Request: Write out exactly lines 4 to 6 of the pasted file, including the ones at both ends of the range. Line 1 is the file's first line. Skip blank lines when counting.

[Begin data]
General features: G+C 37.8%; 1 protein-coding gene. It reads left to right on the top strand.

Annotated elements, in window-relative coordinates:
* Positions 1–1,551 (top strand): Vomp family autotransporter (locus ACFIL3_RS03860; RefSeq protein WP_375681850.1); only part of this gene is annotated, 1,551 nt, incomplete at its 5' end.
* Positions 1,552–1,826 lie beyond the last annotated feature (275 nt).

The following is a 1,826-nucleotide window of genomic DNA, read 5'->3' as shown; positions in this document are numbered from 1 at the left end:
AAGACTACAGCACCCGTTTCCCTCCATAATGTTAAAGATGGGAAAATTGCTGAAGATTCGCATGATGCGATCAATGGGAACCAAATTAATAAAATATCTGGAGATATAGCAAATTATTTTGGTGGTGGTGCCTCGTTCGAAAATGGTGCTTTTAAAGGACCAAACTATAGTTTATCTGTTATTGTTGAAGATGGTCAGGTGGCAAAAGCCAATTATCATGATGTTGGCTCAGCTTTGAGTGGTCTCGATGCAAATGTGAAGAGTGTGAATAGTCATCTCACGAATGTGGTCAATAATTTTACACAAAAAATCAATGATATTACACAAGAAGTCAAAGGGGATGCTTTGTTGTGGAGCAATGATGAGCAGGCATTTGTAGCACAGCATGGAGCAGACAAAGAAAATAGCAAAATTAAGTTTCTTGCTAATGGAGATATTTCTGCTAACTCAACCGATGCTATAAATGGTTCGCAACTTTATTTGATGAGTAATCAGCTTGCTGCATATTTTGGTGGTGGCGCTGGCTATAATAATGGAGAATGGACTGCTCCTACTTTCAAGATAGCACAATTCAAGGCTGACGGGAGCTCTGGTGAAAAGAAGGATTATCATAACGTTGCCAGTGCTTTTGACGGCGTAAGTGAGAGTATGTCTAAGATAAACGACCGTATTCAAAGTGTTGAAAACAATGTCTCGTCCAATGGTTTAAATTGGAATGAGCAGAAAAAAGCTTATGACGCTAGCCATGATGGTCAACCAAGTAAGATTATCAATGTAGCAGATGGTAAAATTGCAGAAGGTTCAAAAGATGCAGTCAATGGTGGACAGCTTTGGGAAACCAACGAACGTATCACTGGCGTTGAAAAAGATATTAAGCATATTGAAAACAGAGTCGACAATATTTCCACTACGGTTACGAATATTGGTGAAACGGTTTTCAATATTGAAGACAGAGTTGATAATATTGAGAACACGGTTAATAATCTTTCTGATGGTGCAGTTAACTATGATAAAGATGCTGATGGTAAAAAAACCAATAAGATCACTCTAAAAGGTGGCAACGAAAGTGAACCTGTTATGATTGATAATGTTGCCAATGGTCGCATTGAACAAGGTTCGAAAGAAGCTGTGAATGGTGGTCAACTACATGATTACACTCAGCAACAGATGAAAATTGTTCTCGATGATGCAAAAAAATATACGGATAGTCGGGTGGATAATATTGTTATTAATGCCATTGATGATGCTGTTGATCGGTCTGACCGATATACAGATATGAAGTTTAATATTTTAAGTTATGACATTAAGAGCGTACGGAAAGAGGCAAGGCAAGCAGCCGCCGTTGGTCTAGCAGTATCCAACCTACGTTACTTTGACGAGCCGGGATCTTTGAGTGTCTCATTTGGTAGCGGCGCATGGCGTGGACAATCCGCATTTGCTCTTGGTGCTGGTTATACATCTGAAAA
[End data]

* Positions 1,552–1,826 lie beyond the last annotated feature (275 nt).

The following is a 1,826-nucleotide window of genomic DNA, read 5'->3' as shown; positions in this document are numbered from 1 at the left end:
AAGACTACAGCACCCGTTTCCCTCCATAATGTTAAAGATGGGAAAATTGCTGAAGATTCGCATGATGCGATCAATGGGAACCAAATTAATAAAATATCTGGAGATATAGCAAATTATTTTGGTGGTGGTGCCTCGTTCGAAAATGGTGCTTTTAAAGGACCAAACTATAGTTTATCTGTTATTGTTGAAGATGGTCAGGTGGCAAAAGCCAATTATCATGATGTTGGCTCAGCTTTGAGTGGTCTCGATGCAAATGTGAAGAGTGTGAATAGTCATCTCACGAATGTGGTCAATAATTTTACACAAAAAATCAATGATATTACACAAGAAGTCAAAGGGGATGCTTTGTTGTGGAGCAATGATGAGCAGGCATTTGTAGCACAGCATGGAGCAGACAAAGAAAATAGCAAAATTAAGTTTCTTGCTAATGGAGATATTTCTGCTAACTCAACCGATGCTATAAATGGTTCGCAACTTTATTTGATGAGTAATCAGCTTGCTGCATATTTTGGTGGTGGCGCTGGCTATAATAATGGAGAATGGACTGCTCCTACTTTCAAGATAGCACAATTCAAGGCTGACGGGAGCTCTGGTGAAAAGAAGGATTATCATAACGTTGCCAGTGCTTTTGACGGCGTAAGTGAGAGTATGTCTAAGATAAACGACCGTATTCAAAGTGTTGAAAACAATGTCTCGTCCAATGGTTTAAATTGGAATGAGCAGAAAAAAGCTTATGACGCTAGCCATGATGGTCAACCAAGTAAGATTATCAATGTAGCAGATGGTAAAATTGCAGAAGGTTCAAAAGATGCAGTCAATGGTGGACAGCTTTGGGAAACCAACGAACGTATCACTGGCGTTGAAAAAGATATTAAGCATATTGAAAACAGAGTCGACAATATTTCCACTACGGTTACGAATATTGGTGAAACGGTTTTCAATATTGAAGACAGAGTTGATAATATTGAGAACACGGTTAATAATCTTTCTGATGGTGCAGTTAACTATGATAAAGATGCTGATGGTAAAAAAACCAATAAGATCACTCTAAAAGGTGGCAACGAAAGTGAACCTGTTATGATTGATAATGTTGCCAATGGTCGCATTGAACAAGGTTCGAAAGAAGCTGTGAATGGTGGTCAACTACATGATTACACTCAGCAACAGATGAAAATTGTTCTCGATGATGCAAAAAAATATACGGATAGTCGGGTGGATAATATTGTTATTAATGCCATTGATGATGCTGTTGATCGGTCTGACCGATATACAGATATGAAGTTTAATATTTTAAGTTATGACATTAAGAGCGTACGGAAAGAGGCAAGGCAAGCAGCCGCCGTTGGTCTAGCAGTATCCAACCTACGTTACTTTGACGAGCCGGGATCTTTGAGTGTCTCATTTGGTAGCGGCGCATGGCGTGGACAATCCGCATTTGCTCTTGGTGCTGGTTATACATCTGAAAA